This article is over 9 years old


Capital Murder Exoneree Anthony Graves Files Grievance Against Prosecutor

Anthony Graves, who was exonerated of capital murder in 2010 after spending 18 years in prison, has filed a grievance against the former district attorney that prosecuted him. A new Texas law made it possible.



To embed this piece of audio in your site, please use this code:

<iframe src="" style="height: 115px; width: 100%;"></iframe>

Twenty years after Anthony Graves was wrongfully convicted of killing six people in Burleson County about 100 miles northwest of Houston, Graves says he’s still seeking justice.

“Here today, Martin Luther King Day, I’m here seeking justice for me and my family and for the citizens of this state.”

Graves was released from death row in 2010 after his conviction was overturned, but it had been a long way there.

“All because a man abused his position — a position that we as citizens entrusted him to serve and protect us, to seek justice. Well, I think my mother and my children today can tell you that that’s not what we got.”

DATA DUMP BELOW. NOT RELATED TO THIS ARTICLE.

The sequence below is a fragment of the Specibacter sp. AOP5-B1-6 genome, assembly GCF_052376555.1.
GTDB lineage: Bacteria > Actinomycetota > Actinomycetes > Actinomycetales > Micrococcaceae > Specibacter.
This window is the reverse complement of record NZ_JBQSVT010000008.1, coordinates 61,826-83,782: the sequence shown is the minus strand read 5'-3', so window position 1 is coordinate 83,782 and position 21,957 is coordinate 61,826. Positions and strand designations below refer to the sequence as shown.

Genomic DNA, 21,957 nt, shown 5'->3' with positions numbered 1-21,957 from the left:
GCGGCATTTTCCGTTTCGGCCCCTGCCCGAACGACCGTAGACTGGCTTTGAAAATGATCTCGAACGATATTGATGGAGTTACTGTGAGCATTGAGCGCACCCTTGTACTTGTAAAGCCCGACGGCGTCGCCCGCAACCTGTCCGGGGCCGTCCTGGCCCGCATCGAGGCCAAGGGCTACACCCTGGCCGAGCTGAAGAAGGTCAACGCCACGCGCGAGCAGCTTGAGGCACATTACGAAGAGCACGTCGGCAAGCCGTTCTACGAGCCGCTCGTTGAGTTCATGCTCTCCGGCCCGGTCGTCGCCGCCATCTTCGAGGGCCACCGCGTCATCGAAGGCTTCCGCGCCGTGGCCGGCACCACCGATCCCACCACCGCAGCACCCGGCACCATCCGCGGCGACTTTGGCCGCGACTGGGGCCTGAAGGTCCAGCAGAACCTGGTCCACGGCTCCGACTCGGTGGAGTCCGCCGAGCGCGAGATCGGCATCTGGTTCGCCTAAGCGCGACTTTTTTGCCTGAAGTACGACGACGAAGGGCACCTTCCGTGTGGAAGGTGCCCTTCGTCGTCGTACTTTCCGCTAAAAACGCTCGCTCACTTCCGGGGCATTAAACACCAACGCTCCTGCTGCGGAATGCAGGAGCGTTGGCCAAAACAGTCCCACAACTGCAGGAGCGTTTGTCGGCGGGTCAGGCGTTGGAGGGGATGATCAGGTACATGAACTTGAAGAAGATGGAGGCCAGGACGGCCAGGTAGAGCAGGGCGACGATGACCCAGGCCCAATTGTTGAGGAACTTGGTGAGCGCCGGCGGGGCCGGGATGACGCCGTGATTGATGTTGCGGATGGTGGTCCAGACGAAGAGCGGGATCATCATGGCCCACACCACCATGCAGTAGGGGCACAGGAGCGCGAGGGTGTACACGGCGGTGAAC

The grievance signed by Graves electronically on Monday accuses Charles Sebesta, the former district attorney of Burleson County, of withholding critical information that may have changed the outcome of the murder trial in the early 90s.

An appeals court ruled in 2006 that Sebesta withheld favorable evidence in the Grave case. That was followed by a first grievance by Graves’ attorney but it was dismissed because the State Bar of Texas determined the statute of limitations had passed at the time.

That will be different this time thanks to a bill state Sen. John Whitmire introduced in the last legislative session.

“Now the statute of limitation begins when the inmate is released. All the difference in the world.”

Sebesta says he never withheld evidence during the Graves trial and that the grievance is nothing but a grand stand play by Graves’ attorney, Bob Bennett.

Sebesta still believes Graves is guilty.

“We’re trying to make a hero out of somebody that was accused of killing six people, including four children between the ages of 4 and 9.”

On his website, Sebesta describes his version of the Graves case and accuses the media of being biased against him and for Graves’ innocence.

On the opposite side, Anthony Graves says he also wants his attorneys to file criminal charges against Sebesta.

“For what he (has) done to me and my family. That’s justice. That’s all I want. This is not about revenge. I want justice.”